WORCESTER – The Worcester Red Sox inaugural season will kickoff in 2021 — and Worcester residents can literally be along for the ride.
Ride the Woo — a local downtown trolley service start-up — is aiming to launch a fleet of six mini-trolleys to coincide with the opening of Polar Park in Worcester’s Canal District in 2021.
In an interview with ThisWeekinWorcester.com [TWIW] on Tuesday, April 23, Aaron Perna, President of Ride the Woo, LLC, said, “We want to launch in time with when Polar Park launches. That’s the timing we are thinking of in trying to build that demand. The construction of the new park gives us time and a platform to promote from.”
The proposed trolley service area, according to Perna — with three trolleys heading in one direction, and three trolleys in the other direction — includes the downtown area around City Hall and the Hanover Theatre, to Polar Park and the Canal District and up Water St., up and down Shrewsbury St., around Washington Square, up Major Taylor Blvd to Grove St. to the new Trolley Yard and then down towards restaurants on Highland St and then back downtown.
Perna, a Worcester resident and originally of Waltham, told TWIW that it was District 1 City Councilor Sean Rose’s 2018 proposal for a vintage trolley service in Worcester that really sparked his enthusiasm to begin exploring a feasible way to make trolley service a reality in the city.
“Sean Rose has brought this up over the past couple of years and that got me thinking, ‘OK, how can we approach this?’,” Perna said. “If the City doesn’t have the will at this point, and there wasn’t momentum, could we approach it differently?”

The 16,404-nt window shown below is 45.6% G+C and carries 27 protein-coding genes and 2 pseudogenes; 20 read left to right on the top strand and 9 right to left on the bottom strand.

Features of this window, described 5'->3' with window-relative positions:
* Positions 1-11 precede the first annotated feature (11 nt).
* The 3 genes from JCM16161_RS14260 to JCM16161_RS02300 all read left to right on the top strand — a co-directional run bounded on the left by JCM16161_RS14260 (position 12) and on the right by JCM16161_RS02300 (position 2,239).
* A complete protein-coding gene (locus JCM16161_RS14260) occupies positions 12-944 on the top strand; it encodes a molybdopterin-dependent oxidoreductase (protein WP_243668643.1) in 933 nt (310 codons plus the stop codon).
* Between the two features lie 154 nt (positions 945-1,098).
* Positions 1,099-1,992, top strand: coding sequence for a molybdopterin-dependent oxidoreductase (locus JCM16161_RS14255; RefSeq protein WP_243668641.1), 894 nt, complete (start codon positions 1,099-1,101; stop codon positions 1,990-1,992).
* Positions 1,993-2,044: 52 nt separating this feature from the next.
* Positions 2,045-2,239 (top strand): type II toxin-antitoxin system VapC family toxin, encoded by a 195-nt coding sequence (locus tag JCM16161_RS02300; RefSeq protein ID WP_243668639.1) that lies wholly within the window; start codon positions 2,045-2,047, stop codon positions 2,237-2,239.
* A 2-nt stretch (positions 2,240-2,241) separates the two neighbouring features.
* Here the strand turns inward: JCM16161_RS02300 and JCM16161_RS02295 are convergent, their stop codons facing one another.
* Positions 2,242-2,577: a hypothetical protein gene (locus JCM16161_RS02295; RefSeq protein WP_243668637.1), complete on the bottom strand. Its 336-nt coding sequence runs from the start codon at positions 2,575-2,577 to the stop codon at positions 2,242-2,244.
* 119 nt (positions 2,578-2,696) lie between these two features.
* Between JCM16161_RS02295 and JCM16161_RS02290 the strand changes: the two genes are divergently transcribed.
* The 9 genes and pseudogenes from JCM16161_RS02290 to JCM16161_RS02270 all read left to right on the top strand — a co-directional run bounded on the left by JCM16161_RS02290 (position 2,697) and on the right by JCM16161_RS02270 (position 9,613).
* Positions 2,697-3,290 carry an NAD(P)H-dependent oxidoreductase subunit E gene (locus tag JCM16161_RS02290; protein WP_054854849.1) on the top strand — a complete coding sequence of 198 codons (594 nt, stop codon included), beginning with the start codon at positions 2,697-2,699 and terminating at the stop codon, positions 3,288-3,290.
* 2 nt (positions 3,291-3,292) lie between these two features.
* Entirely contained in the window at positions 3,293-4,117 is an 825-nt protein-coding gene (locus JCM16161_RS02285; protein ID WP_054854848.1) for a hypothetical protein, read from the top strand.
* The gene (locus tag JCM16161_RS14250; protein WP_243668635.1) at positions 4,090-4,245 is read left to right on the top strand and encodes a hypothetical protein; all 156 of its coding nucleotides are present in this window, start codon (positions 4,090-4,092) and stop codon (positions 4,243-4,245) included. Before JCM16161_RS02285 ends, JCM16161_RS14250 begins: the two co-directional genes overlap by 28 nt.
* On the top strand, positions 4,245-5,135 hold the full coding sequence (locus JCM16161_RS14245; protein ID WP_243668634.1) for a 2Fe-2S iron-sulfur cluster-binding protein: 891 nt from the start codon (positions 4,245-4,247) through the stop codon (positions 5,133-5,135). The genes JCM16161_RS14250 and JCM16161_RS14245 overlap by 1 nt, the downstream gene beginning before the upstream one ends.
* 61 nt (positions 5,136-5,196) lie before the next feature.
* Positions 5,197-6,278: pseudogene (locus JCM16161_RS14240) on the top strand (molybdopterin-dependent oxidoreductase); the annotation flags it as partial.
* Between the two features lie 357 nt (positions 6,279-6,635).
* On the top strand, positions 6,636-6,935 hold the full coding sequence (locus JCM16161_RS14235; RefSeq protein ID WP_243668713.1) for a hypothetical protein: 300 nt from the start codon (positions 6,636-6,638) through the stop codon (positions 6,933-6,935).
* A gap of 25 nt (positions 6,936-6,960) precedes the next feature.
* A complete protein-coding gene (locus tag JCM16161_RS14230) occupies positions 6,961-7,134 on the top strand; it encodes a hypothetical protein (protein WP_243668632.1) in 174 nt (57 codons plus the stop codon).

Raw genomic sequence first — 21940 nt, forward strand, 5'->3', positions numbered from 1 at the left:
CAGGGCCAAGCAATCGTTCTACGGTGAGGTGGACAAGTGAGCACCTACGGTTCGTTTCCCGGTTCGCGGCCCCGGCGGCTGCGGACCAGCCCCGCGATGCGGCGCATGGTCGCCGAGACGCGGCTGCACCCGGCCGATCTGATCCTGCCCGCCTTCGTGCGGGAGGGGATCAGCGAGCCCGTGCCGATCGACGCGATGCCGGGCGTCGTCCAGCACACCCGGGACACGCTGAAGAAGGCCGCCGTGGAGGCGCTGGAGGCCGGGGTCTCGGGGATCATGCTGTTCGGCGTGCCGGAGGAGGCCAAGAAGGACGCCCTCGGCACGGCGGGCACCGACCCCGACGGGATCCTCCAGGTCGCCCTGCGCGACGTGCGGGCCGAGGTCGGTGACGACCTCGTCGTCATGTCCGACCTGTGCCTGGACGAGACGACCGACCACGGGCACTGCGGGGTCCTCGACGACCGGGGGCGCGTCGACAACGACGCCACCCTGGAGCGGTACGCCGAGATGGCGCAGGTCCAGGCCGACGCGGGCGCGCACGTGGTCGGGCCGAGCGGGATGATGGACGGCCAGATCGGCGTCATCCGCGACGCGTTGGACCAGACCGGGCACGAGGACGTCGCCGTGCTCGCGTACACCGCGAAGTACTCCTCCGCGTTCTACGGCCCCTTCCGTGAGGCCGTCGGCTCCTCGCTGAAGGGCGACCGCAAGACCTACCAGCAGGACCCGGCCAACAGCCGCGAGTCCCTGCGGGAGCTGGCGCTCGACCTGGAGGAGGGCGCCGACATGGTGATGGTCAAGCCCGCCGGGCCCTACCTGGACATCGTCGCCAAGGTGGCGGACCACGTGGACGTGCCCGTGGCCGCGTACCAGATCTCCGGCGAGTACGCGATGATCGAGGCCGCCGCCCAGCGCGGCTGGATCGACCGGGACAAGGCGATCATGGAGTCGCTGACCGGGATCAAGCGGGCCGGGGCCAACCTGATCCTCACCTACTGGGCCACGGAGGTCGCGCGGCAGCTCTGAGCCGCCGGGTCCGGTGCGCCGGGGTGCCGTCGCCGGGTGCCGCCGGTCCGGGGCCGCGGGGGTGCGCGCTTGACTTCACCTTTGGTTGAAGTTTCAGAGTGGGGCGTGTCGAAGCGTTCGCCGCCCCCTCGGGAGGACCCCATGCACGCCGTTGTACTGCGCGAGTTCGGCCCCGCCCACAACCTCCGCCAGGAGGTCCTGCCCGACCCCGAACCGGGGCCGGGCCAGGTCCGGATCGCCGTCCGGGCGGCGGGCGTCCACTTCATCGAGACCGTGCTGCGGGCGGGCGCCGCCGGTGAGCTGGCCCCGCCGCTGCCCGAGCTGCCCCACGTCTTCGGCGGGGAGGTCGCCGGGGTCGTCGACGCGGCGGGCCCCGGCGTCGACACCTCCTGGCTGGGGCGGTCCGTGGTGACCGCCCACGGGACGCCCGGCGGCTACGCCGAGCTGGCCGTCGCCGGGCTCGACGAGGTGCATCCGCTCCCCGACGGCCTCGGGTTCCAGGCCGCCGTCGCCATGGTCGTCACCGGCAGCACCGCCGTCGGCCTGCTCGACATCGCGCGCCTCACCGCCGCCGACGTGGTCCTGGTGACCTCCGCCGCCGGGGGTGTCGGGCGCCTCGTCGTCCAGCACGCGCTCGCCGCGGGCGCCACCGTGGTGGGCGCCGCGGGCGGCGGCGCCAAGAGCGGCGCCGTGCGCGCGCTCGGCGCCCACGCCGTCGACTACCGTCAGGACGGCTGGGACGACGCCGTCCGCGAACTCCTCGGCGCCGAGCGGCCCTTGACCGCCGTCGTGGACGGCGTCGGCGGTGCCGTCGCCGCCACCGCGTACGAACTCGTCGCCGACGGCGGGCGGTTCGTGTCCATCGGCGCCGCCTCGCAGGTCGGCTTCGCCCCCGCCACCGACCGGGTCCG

Last year, Rose’s proposal for a partnership between the WRTA and a trolley service apparently fell short after it was adopted at the May 1, 2018 Council meeting to be considered by the City Manager.
However, Rose still adamantly supports the notion of trolley service in Worcester.
“A dependable service will be a bonus to the businesses in the downtown and a benefit to those individuals who don’t live close to the downtown and don’t want to have to park in numerous areas while enjoying a night out,” Rose said in an email to TWIW.
Perna raises the same concerns about downtown parking and getting around Worcester as grounds for the trolley service as a necessity in the City.
“One of our biggest gripes was mobility between one area of Worcester to the next — especially before the revitalization of downtown began. Whether you want to eat at one place and go have drinks at another, you have to get in your car or you have to call an Uber just to get around,” Perna said.
“We always thought that having a trolley service would be a good way to connect downtown to these other areas in Worcester,” he added. “For instance, if you wanted to have dinner at deadhorse hill and then grab a beer at Redemption Rock [Brewing Co. on Shrewsbury St.], you can do that by jumping on the trolley and without having to move your car and look for parking at each place you go.”
The trolleys Perna is proposing as part of his fleet are mini-trolleys — smaller than transit trolleys in other cities, with a 13-passenger capacity — and at a relatively inexpensive cost to trolley customers.
According to Perna, having smaller trolleys has its benefits.